It’s the 40th anniversary of Title IX, and there is much reason to celebrate. From June 2007, Title IX’s 35th anniversary.
The reason more girls still aren’t playing sports has everything to do with the pressures we put on them — and far less to do with a lack of interest in athletics.
On Wednesday, the National Review published this piece by Jessica Gavora, who is associated with the nemesis of women’s sports, the College Sports Council.
Gavora is worried that having had great success in defending the proportionality rule in colleges (which has led many schools to cut certain men’s sports, like wrestling, in order to meet quotas), the advocates for Title IX are going to push for similar measures in high school. Gavora, like most conservatives, is a fierce believer in gender essentialism; she is convinced that girls “just don’t like sports” as much as boys do. Thus mandating equal funding for both sexes unfairly punishes boys for their “natural” competitive nature. After all, many conservatives seem to believe that most real women would rather be at the quilting bee (or shopping at the mall, or writing sonnets in imitation of Millay) than running, leaping, or striking at balls with their bats or their cleats.
Okay, so maybe that’s not fair. Here’s what Gavora says that I did find interesting:
The reason high schools are having trouble finding as many girls to play sports as there are boys clamoring to take the field is apparent to anyone who takes the time to look: Girls have more varied extracurricular interests than boys. Girls out-participate boys in every extracurricular activity band, drama, debate, student government every one, that is, except for sports. The extracurricular gender gap so favors girls that the Independent Women’s Forum calculated that if the government were suddenly to require the same gender quota for participation in other extracurricular activities that it does in sports, 36 percent of female choir members, 25 percent of female orchestra members, and 33 percent of female debaters would have to be eliminated.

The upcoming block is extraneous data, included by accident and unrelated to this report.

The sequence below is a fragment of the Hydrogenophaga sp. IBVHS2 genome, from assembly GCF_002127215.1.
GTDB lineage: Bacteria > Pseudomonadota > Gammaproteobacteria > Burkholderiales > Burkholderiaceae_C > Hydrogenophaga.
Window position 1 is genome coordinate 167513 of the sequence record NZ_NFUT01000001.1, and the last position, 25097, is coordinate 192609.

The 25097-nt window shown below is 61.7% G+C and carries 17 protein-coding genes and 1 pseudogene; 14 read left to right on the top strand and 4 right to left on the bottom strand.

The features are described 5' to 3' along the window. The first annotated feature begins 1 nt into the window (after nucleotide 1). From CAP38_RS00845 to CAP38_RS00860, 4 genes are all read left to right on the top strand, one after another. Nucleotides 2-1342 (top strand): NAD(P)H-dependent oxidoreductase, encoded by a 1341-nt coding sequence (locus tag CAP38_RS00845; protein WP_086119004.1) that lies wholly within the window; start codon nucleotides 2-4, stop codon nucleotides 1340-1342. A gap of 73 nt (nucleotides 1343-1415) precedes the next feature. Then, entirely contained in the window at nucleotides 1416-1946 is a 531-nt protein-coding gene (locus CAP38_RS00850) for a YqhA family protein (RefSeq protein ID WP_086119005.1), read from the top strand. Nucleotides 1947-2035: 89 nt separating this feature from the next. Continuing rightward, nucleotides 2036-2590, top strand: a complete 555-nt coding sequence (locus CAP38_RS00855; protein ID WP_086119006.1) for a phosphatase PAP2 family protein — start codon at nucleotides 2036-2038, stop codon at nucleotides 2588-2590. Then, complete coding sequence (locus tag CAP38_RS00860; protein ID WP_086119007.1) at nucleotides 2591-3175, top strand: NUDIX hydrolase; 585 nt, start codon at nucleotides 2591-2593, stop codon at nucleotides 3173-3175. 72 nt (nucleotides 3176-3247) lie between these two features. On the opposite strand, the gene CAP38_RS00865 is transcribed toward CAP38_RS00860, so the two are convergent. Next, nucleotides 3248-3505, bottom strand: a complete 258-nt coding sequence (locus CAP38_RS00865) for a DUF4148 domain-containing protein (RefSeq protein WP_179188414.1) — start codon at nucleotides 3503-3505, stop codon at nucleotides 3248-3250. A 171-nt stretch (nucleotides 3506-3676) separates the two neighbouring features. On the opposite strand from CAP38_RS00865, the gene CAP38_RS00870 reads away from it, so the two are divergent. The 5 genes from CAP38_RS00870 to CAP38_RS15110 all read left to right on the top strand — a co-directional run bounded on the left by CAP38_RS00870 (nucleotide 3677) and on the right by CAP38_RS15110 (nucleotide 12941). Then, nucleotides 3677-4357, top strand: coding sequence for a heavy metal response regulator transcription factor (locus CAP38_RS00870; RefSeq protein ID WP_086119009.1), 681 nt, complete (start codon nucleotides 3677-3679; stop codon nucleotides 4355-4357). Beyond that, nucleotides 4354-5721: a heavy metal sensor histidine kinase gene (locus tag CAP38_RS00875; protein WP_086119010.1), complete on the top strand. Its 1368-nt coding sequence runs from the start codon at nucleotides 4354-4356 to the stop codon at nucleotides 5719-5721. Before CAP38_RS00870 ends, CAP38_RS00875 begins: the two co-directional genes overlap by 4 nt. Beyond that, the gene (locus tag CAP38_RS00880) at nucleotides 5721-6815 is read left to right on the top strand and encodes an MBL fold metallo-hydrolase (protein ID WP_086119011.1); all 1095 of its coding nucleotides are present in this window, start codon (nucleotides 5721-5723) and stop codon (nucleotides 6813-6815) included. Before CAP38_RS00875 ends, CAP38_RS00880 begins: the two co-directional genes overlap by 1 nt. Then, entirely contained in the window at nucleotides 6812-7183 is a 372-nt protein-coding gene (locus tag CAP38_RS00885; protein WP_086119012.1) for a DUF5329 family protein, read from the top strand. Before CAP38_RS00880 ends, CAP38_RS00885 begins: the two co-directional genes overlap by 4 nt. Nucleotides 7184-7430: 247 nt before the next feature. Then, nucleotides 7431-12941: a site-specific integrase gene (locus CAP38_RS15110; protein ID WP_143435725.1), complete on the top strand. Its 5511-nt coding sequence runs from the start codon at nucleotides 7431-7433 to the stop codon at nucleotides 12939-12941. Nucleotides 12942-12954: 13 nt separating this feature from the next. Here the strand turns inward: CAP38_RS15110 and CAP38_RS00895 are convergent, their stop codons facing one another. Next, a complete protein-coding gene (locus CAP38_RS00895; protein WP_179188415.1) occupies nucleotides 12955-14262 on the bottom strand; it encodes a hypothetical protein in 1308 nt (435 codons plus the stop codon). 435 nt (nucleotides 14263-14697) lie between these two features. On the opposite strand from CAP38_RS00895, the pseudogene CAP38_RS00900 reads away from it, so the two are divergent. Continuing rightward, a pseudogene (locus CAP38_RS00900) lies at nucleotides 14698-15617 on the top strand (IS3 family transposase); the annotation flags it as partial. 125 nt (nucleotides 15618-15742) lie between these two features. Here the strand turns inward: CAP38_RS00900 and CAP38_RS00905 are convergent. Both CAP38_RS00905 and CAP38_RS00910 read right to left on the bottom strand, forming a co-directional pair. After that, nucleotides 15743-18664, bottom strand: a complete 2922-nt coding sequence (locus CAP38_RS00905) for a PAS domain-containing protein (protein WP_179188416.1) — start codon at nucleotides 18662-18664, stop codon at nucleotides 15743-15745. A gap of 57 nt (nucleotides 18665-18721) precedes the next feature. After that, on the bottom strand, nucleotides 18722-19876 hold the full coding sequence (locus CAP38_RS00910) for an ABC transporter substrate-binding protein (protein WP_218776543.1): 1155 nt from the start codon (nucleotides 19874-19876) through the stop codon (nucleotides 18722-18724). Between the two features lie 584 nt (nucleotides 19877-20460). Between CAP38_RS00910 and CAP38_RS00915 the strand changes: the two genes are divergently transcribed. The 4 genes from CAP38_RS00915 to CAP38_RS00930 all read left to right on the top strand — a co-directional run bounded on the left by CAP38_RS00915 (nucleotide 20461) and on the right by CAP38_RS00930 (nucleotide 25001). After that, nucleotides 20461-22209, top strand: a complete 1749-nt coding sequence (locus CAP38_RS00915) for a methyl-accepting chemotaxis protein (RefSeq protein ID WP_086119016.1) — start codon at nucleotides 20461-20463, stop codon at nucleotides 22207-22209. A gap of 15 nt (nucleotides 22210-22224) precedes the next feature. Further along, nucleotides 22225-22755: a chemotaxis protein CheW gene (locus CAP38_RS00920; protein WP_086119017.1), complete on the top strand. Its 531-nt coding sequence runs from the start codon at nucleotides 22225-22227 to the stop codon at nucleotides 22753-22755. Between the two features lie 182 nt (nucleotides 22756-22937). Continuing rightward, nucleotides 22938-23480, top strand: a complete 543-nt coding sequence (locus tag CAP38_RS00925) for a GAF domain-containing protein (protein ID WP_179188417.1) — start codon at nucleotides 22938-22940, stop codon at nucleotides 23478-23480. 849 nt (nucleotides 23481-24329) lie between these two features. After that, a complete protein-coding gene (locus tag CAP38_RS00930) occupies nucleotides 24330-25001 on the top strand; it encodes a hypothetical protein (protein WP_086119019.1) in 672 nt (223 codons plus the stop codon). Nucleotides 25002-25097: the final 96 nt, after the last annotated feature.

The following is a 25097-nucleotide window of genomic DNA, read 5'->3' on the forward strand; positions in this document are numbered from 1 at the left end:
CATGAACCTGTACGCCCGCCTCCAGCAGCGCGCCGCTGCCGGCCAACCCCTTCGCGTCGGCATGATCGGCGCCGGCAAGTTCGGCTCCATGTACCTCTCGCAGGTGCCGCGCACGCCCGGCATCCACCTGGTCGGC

The implication of this is clear: If high schools follow colleges and universities in instituting gender quotas in athletics, boys will be forced to pay the price in limited or eliminated opportunities. Girls are too busy doing other things after school to turn out at the same rate for sports.
Bold emphases mine. There’s a grain of truth in what Gavora says, though it’s hardly an argument against proportionality. I’m convinced that the primary reason some schools have a hard time getting enough girls to come out for sports is not because of a lack of interest, but because of a perception on the part of these over-scheduled, over-pressured young women that sports isn’t the best use of their time. I’ve written before about the colossal pressure we put on this generation of young women to be successful; all things being equal, it does seem clear that our daughters are more anxious to please and to achieve tangible signs of success than many of their brothers.
It’s not that girls are any less competitive, any less interested in getting sweaty and dirty, any less interested in victory than boys. But as they think about college applications, as they look to their parents and adults for cues as to how to succeed, they are more likely to be pushed towards student government, the debate team, the French Club, or massive amounts of community volunteering. That’s not a function of nature — that’s a calculation about what will look good. When applying to a selective university, these girls imagine that being president of the student body will look more impressive than being an all-league mid-fielder on the soccer team.
Not everyone wants to play sports, of course. There are plenty of boys (I was one in high school) who have no interest in being athletic, and I know perfectly well that there are lots of girls who find the idea of playing on a team to be a dreary one. But I know full well that those boys who are interested in playing are more likely to be encouraged to do so, while their sisters are more likely to be pressured to choose other, seemingly more “prestigious” extra-curricular activities.
Applying proportionality to the high schools will force a necessary cultural shift. We’re going to need to do more than demand that dollars spent reflect the percentage of girls and boys in the entire school. We’re going to have to challenge the “culture of perfection” in which so many young women labor, a culture which often discourages girls from putting their hearts, bodies, and souls into sports. (Courtney Martin writes very well about that culture, I reviewed her book here).
And we’re going to need to get some boys up off the damn couch, away from the video games, and into not only sports, but those activities now so often dominated by girls: debate, band, student government.
Bring on proportionality.